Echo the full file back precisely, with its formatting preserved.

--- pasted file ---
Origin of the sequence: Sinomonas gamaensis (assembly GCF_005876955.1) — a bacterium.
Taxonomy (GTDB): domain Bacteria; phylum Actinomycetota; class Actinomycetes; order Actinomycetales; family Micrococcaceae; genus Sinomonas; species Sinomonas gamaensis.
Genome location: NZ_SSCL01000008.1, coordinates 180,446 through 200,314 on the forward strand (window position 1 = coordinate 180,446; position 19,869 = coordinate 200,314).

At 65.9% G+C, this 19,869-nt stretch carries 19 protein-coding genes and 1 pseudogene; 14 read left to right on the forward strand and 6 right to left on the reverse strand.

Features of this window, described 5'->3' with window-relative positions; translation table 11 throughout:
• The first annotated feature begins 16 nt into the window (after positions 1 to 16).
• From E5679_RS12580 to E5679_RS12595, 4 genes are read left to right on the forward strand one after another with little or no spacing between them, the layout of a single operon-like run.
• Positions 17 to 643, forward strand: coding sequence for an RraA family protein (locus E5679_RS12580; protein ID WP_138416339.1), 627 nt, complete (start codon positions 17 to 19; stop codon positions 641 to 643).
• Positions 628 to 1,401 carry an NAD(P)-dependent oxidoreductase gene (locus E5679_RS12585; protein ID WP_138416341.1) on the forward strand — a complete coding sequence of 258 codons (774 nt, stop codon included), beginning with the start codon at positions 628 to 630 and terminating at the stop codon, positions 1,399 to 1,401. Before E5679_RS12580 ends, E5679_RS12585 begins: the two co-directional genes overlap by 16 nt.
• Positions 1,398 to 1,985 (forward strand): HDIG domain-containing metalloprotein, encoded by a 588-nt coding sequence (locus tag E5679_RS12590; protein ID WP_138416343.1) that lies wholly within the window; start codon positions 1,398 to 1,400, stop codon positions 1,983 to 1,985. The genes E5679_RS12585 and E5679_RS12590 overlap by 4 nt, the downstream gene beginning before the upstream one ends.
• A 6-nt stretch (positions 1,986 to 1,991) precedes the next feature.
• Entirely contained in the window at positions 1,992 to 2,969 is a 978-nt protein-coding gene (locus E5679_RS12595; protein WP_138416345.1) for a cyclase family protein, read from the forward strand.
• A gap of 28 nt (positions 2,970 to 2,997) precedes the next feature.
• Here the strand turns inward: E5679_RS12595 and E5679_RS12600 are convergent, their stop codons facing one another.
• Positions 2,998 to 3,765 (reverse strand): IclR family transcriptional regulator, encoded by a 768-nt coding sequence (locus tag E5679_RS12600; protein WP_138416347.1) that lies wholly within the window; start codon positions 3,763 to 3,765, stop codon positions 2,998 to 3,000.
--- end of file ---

Origin of the sequence: Sinomonas gamaensis (assembly GCF_005876955.1) — a bacterium.
Taxonomy (GTDB): domain Bacteria; phylum Actinomycetota; class Actinomycetes; order Actinomycetales; family Micrococcaceae; genus Sinomonas; species Sinomonas gamaensis.
Genome location: NZ_SSCL01000008.1, coordinates 180,446 through 200,314 on the forward strand (window position 1 = coordinate 180,446; position 19,869 = coordinate 200,314).

At 65.9% G+C, this 19,869-nt stretch carries 19 protein-coding genes and 1 pseudogene; 14 read left to right on the forward strand and 6 right to left on the reverse strand.

Features of this window, described 5'->3' with window-relative positions; translation table 11 throughout:
• The first annotated feature begins 16 nt into the window (after positions 1 to 16).
• From E5679_RS12580 to E5679_RS12595, 4 genes are read left to right on the forward strand one after another with little or no spacing between them, the layout of a single operon-like run.
• Positions 17 to 643, forward strand: coding sequence for an RraA family protein (locus E5679_RS12580; protein ID WP_138416339.1), 627 nt, complete (start codon positions 17 to 19; stop codon positions 641 to 643).
• Positions 628 to 1,401 carry an NAD(P)-dependent oxidoreductase gene (locus E5679_RS12585; protein ID WP_138416341.1) on the forward strand — a complete coding sequence of 258 codons (774 nt, stop codon included), beginning with the start codon at positions 628 to 630 and terminating at the stop codon, positions 1,399 to 1,401. Before E5679_RS12580 ends, E5679_RS12585 begins: the two co-directional genes overlap by 16 nt.
• Positions 1,398 to 1,985 (forward strand): HDIG domain-containing metalloprotein, encoded by a 588-nt coding sequence (locus tag E5679_RS12590; protein ID WP_138416343.1) that lies wholly within the window; start codon positions 1,398 to 1,400, stop codon positions 1,983 to 1,985. The genes E5679_RS12585 and E5679_RS12590 overlap by 4 nt, the downstream gene beginning before the upstream one ends.
• A 6-nt stretch (positions 1,986 to 1,991) precedes the next feature.
• Entirely contained in the window at positions 1,992 to 2,969 is a 978-nt protein-coding gene (locus E5679_RS12595; protein WP_138416345.1) for a cyclase family protein, read from the forward strand.
• A gap of 28 nt (positions 2,970 to 2,997) precedes the next feature.
• Here the strand turns inward: E5679_RS12595 and E5679_RS12600 are convergent, their stop codons facing one another.
• Positions 2,998 to 3,765 (reverse strand): IclR family transcriptional regulator, encoded by a 768-nt coding sequence (locus tag E5679_RS12600; protein WP_138416347.1) that lies wholly within the window; start codon positions 3,763 to 3,765, stop codon positions 2,998 to 3,000.